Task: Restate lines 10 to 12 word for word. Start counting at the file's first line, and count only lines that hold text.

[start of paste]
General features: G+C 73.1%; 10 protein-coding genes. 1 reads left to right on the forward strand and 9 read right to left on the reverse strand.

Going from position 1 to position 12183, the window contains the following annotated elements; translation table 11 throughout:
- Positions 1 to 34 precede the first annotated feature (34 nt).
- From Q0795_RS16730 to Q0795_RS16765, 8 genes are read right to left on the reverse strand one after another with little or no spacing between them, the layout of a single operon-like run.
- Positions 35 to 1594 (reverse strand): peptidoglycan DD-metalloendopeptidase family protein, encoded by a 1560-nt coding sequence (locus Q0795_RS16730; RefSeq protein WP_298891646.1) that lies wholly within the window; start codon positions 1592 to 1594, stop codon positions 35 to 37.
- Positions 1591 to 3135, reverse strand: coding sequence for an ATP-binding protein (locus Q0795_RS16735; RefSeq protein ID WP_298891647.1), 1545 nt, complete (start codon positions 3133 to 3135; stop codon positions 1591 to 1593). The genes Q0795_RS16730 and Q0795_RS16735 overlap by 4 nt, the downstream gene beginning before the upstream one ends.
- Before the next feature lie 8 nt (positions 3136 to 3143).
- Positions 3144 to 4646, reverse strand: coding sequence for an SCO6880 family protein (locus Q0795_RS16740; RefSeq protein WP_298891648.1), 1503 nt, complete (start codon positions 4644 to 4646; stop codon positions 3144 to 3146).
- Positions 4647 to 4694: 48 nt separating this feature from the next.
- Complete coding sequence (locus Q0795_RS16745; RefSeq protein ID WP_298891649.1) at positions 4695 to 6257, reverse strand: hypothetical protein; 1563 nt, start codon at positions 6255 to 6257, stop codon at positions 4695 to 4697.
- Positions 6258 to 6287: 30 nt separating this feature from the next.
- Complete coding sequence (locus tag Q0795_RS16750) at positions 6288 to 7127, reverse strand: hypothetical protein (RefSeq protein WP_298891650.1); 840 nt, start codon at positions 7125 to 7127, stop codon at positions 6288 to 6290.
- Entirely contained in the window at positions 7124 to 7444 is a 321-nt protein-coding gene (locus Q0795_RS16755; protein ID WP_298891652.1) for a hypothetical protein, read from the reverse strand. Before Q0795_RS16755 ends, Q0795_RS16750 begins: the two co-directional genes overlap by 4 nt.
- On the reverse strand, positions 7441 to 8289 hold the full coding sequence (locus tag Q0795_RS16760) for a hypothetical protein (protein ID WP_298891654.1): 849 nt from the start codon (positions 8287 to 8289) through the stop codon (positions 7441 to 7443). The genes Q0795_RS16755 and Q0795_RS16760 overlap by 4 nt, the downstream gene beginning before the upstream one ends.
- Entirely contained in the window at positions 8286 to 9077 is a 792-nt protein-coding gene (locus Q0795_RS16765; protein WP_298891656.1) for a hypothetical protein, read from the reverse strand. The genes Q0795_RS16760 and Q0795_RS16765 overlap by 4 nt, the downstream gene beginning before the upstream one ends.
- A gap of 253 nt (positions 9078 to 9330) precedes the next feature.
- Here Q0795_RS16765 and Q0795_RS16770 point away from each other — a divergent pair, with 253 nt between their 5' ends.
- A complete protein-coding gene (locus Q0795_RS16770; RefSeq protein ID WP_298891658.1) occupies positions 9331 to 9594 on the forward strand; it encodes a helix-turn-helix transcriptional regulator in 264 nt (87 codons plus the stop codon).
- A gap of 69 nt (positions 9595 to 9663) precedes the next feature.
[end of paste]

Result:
- Complete coding sequence (locus Q0795_RS16745; RefSeq protein ID WP_298891649.1) at positions 4695 to 6257, reverse strand: hypothetical protein; 1563 nt, start codon at positions 6255 to 6257, stop codon at positions 4695 to 4697.
- Positions 6258 to 6287: 30 nt separating this feature from the next.
- Complete coding sequence (locus tag Q0795_RS16750) at positions 6288 to 7127, reverse strand: hypothetical protein (RefSeq protein WP_298891650.1); 840 nt, start codon at positions 7125 to 7127, stop codon at positions 6288 to 6290.